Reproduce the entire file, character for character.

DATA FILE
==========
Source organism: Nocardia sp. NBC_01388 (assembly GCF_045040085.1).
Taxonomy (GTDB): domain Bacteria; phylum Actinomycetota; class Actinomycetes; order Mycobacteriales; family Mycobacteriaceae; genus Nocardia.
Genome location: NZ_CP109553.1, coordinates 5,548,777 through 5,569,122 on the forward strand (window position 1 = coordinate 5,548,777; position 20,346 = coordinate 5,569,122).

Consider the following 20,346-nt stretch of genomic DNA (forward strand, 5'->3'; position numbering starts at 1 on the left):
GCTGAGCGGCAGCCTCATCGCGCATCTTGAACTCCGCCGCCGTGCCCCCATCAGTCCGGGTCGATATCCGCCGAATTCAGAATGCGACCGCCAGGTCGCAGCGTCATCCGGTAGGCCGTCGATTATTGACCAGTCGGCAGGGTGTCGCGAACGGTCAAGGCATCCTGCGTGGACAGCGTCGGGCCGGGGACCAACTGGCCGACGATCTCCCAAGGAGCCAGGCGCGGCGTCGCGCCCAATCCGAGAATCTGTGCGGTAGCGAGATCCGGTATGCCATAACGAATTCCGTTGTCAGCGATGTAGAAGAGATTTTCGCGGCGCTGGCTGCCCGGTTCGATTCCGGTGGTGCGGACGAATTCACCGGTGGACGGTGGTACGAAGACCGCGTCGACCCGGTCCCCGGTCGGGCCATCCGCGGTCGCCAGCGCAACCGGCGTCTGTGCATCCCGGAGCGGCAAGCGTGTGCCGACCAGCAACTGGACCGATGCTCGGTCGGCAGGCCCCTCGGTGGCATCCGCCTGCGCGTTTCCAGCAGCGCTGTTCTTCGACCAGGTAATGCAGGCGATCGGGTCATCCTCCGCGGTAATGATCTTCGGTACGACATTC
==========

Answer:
Source organism: Nocardia sp. NBC_01388 (assembly GCF_045040085.1).
Taxonomy (GTDB): domain Bacteria; phylum Actinomycetota; class Actinomycetes; order Mycobacteriales; family Mycobacteriaceae; genus Nocardia.
Genome location: NZ_CP109553.1, coordinates 5,548,777 through 5,569,122 on the forward strand (window position 1 = coordinate 5,548,777; position 20,346 = coordinate 5,569,122).

Consider the following 20,346-nt stretch of genomic DNA (forward strand, 5'->3'; position numbering starts at 1 on the left):
GCTGAGCGGCAGCCTCATCGCGCATCTTGAACTCCGCCGCCGTGCCCCCATCAGTCCGGGTCGATATCCGCCGAATTCAGAATGCGACCGCCAGGTCGCAGCGTCATCCGGTAGGCCGTCGATTATTGACCAGTCGGCAGGGTGTCGCGAACGGTCAAGGCATCCTGCGTGGACAGCGTCGGGCCGGGGACCAACTGGCCGACGATCTCCCAAGGAGCCAGGCGCGGCGTCGCGCCCAATCCGAGAATCTGTGCGGTAGCGAGATCCGGTATGCCATAACGAATTCCGTTGTCAGCGATGTAGAAGAGATTTTCGCGGCGCTGGCTGCCCGGTTCGATTCCGGTGGTGCGGACGAATTCACCGGTGGACGGTGGTACGAAGACCGCGTCGACCCGGTCCCCGGTCGGGCCATCCGCGGTCGCCAGCGCAACCGGCGTCTGTGCATCCCGGAGCGGCAAGCGTGTGCCGACCAGCAACTGGACCGATGCTCGGTCGGCAGGCCCCTCGGTGGCATCCGCCTGCGCGTTTCCAGCAGCGCTGTTCTTCGACCAGGTAATGCAGGCGATCGGGTCATCCTCCGCGGTAATGATCTTCGGTACGACATTC